Do We Still Need Workplace Training in Sexual Harassment?

Knowledge and understanding of what sexual harassment is and how it works has increased dramatically in recent years.

Just over 25 years ago, Chief Justice Dickson in the ground-breaking case of Janzen v. Platy Enterprises Ltd. (1989) stated that

“(S)exual harassment in the workplace may be broadly defined as unwelcome conduct of a sexual nature that detrimentally affects the work environment or leads to adverse job-related consequences of the harassment.”

Since that time, inappropriate behaviour that was once commonplace is now widely regarded as unacceptable.

Employers and organizations are extremely sensitive to harassment complaints and will do almost anything to avoid having them or to do anything once they are raised.

Yet the number of sexual harassment complaints has increased. Why?

Why has sexual harassment not faded away as a problem?

Why has it become if anything, more difficult for organizations to deal with?

What Don’t We Get Yet?

A number of factors may be contributing to the increase in sexual harassment complaints. For one thing, there is still some tendency to pretend that it doesn’t really exist in an organization or hope that it (or the victim) will go away if ignored.

It doesn’t exist in OUR company.

Secondly, harassers are often subtler than they used to be.

If I am not so overt, I can still flirt!

People are also more willing to report sexual harassment than before, either because they are more aware of their rights or because they have more confidence that something will be done.

We report it more which affects the stats.

After all, their employer has a legal responsibility to provide a safe workplace. In fact, the very act of speaking to someone in Human Resources is an exercise of power in itself and can be a positive expression of validation on the part of someone who has found the courage to speak out.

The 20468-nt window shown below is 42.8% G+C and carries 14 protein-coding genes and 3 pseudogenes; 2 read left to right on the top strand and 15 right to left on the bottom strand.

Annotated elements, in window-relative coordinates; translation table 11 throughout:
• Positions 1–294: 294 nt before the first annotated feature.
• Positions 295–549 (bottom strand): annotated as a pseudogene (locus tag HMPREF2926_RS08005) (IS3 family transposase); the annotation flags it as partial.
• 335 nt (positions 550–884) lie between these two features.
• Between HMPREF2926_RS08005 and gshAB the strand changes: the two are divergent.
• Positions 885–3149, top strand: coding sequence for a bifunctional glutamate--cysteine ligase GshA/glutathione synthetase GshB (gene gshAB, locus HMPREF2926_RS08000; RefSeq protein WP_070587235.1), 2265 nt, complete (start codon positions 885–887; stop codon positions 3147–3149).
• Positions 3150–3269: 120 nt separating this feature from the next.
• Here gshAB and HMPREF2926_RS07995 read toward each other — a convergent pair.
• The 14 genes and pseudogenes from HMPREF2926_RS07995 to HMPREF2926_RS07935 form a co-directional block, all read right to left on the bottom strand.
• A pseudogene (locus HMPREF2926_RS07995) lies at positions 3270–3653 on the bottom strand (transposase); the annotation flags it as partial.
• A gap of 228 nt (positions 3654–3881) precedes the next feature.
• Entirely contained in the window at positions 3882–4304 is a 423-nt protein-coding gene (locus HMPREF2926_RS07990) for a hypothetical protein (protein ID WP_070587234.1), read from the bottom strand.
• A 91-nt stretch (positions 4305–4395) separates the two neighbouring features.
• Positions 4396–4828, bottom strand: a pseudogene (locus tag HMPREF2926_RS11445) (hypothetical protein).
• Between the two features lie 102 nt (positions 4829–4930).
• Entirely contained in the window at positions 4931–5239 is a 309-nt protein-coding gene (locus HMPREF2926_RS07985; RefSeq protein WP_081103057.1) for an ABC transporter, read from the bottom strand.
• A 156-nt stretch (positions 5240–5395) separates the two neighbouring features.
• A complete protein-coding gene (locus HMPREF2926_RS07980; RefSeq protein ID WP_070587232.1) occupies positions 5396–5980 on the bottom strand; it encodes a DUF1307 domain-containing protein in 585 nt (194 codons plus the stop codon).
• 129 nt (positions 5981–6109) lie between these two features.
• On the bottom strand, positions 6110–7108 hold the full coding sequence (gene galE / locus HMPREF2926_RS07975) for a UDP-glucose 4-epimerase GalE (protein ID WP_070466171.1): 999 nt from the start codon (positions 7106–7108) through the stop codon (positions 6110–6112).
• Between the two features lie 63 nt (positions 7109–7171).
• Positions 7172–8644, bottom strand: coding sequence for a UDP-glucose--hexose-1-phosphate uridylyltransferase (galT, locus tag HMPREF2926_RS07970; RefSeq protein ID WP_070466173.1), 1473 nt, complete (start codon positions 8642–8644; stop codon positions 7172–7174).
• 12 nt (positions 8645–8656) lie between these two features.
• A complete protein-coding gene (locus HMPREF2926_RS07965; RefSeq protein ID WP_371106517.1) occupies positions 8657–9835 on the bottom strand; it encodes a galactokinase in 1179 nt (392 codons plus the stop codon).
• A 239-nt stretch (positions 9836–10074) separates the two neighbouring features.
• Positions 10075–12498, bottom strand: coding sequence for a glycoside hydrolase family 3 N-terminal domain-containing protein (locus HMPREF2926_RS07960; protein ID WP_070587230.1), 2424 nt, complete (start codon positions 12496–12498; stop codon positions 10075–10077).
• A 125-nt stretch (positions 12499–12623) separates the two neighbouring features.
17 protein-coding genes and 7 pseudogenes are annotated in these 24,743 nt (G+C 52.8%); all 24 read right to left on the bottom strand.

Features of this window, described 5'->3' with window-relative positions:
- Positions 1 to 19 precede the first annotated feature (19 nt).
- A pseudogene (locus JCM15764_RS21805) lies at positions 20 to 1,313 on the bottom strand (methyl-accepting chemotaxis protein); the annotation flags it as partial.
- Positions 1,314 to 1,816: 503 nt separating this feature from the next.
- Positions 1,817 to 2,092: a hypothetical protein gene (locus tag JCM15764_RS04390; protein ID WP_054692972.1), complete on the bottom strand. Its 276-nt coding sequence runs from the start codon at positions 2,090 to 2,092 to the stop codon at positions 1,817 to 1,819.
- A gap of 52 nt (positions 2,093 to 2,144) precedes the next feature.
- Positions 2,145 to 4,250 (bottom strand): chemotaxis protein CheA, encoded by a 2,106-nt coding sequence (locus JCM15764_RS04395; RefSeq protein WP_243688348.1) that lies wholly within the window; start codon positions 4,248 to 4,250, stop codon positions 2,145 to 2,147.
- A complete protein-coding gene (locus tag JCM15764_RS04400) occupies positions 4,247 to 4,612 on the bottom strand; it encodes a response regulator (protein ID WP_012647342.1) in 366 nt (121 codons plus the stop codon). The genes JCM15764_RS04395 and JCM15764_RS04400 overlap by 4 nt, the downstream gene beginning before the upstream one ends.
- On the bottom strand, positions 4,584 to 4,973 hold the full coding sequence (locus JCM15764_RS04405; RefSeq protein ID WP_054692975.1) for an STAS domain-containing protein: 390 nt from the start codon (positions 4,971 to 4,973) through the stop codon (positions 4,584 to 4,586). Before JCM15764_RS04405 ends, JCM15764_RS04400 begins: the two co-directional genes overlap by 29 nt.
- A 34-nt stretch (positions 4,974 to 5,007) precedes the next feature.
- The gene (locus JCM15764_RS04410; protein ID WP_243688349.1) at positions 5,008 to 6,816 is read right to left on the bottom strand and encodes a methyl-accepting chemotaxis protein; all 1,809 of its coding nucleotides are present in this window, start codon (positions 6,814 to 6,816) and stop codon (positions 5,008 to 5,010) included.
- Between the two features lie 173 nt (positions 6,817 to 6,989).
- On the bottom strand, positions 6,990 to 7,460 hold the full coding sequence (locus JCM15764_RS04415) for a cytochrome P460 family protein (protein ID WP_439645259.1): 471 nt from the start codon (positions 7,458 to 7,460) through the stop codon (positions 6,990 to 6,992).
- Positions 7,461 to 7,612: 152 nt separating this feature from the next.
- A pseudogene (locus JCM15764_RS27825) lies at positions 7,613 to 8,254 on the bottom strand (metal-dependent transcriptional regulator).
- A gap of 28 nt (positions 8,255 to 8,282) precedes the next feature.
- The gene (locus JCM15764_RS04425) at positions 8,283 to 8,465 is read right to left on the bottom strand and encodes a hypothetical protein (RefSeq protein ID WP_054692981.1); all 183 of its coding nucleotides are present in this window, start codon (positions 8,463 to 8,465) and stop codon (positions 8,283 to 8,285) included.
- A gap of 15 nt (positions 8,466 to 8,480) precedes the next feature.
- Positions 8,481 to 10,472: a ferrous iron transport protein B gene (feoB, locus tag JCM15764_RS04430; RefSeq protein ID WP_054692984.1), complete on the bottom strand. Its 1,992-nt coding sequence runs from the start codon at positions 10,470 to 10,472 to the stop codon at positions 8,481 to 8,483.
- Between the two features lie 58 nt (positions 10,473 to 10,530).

The Importance of Sexual Harassment Policies 

Part of the responsibility owned by the employer is the development of policies.

Many organizational sexual harassment policies exist in writing but not in ‘spirit,’ meaning they have been produced and signed off by the boss but are not ‘lived’ within the workplace.

Important policies such as this one require wide distribution channels.

Every new employee must be informed about it. The written policy, complaint procedure and other information should be part of the onboarding package and should be covered in their orientation. Many employers make it a part of the employment offer and agreement.

Organizations should post the policy permanently on bulletin boards – making it top-of-mind within the organization – and find ways of reminding employees about it on a regular basis. For example, organizations often speak to the issue within their company newsletters or post reminders on their intranet sites frequently seen by employees.

However, it is not enough to simply give employees a copy of the policy.

 

There was a brilliant quote from the adjudicator who, when ruling in the 2011 Federal Arbitration Decision (Labranch v. Treasury Board) said: “…..The employer cannot simply invoke a zero-tolerance policy for workplace discrimination and hope for a discrimination-free work environment, yet do nothing to achieve it.” Although the case was one focused on discrimination, the same standard applies to sexual harassment. Having a policy means nothing if that is as far as the employer goes.

Employees need to be educated about what the policy and its contents actually mean to them and to their coworkers. Employees must understand what harassment is, and how the employer will treat it as a serious matter. They also need to be aware of how others may view their behaviour and what to do if they have a concern about someone else’s conduct.

Training dollars must be allocated in order for everyone to understand the importance of this issue and for everyone to play on the same page with the same set of rules and expectations.

If not, the consequences might just be that you end up in the news!  And not all publicity is GOOD publicity!